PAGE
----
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Best Used Cars for College & High School Graduates

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If your kid hasn’t beaten you up yet for a car while in high school or college, here are the best used cars for high school graduates as they prepare for college or college graduates as they prepare for the real world. Don’t feel guilty about not buying them a new car. It’s totally unnecessary for young people just starting out to drive a new car. Plus with college expenses you’ve probably bought them the equivalent of a new car. Regardless of what you select, make sure it’s thoroughly inspected by a trained mechanic. Also, most cars recommended do not qualify for manufacturers’ certified pre-owned programs.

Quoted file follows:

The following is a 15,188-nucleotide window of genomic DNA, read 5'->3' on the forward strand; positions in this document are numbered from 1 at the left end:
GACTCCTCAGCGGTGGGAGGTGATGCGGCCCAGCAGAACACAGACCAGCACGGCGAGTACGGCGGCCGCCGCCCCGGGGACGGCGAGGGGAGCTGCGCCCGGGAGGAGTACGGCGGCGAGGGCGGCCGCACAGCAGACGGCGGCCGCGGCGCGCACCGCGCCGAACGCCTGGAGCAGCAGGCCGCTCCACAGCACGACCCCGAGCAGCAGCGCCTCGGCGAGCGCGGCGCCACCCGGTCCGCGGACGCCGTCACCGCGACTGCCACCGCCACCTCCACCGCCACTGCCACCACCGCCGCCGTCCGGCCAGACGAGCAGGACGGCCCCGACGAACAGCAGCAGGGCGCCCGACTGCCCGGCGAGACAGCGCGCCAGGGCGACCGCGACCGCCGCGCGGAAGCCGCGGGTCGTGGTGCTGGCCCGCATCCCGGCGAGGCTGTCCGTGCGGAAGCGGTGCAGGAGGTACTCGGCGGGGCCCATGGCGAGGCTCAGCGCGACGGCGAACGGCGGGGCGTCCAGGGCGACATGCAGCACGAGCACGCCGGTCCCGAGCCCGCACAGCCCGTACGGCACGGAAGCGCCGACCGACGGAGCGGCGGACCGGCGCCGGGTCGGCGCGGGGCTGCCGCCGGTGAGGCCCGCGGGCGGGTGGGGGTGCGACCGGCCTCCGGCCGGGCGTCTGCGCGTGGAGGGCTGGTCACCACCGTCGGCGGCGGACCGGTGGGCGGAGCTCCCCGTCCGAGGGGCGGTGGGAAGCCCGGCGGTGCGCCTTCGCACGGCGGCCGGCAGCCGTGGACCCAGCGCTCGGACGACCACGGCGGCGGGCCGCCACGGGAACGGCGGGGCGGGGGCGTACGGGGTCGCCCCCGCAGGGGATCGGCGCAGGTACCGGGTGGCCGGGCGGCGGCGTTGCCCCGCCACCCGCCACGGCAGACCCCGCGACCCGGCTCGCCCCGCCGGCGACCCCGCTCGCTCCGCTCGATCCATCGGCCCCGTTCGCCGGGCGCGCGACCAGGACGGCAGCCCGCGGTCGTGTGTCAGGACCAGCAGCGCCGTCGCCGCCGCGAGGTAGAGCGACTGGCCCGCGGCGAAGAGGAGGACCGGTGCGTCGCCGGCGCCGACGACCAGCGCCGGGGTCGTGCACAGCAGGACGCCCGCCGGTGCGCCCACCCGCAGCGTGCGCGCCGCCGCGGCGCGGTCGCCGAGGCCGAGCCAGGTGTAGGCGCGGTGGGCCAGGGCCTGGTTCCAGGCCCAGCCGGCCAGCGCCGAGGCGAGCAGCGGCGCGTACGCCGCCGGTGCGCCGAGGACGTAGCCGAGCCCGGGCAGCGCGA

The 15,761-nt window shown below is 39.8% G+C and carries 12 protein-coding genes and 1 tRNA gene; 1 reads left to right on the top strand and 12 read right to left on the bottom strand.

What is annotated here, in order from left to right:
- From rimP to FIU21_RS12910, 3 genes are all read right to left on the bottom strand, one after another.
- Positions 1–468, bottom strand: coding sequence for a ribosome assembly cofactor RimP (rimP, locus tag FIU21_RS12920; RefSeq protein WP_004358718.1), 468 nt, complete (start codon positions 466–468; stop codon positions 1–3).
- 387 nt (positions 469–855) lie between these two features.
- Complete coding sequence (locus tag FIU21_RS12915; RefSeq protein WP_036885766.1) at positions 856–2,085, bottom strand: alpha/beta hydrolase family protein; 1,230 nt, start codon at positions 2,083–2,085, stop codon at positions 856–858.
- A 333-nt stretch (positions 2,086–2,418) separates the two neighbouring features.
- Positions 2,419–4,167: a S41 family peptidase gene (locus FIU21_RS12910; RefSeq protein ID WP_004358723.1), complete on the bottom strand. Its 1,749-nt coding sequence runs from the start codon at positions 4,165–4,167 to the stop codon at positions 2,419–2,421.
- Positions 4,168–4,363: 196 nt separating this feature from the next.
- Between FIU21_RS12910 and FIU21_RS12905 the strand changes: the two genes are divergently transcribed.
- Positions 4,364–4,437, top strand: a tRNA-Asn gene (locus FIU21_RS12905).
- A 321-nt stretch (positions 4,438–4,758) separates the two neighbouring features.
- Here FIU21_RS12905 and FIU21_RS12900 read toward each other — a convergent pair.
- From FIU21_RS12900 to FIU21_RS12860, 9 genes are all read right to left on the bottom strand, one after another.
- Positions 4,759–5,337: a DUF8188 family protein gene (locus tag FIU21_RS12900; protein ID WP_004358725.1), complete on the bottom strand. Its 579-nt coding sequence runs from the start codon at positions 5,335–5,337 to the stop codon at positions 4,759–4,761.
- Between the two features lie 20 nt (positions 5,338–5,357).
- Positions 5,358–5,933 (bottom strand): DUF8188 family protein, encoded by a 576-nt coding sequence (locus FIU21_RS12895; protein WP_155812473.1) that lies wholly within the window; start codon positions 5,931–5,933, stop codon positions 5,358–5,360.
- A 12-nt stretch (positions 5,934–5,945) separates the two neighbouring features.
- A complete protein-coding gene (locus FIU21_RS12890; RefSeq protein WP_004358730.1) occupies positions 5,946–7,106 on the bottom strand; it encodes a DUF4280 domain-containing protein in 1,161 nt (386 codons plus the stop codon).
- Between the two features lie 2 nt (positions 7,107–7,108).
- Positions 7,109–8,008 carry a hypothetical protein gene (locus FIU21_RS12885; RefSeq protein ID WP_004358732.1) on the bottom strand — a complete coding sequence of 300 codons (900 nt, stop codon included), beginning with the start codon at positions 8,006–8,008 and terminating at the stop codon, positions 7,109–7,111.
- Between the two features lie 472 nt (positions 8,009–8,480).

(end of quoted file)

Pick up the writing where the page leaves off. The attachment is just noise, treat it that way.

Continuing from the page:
HS Grads Going To Far Flung Colleges

Photo © Honda

Does your child have a long drive to school and little financial aid? A 2007 Honda Fit is the perfect used car. It has great fuel economy at 28 mpg city and 35 mpg highway with the 5-speed manual transmission. The interior space is simply amazing for such a small car. The Fit also has an abundance of safety and technology features as standard equipment like six standard airbags and anti-lock brakes. Dealer prices start at $11,410.

HS Grads Studying at Local Colleges

Photo courtesy of Suzuki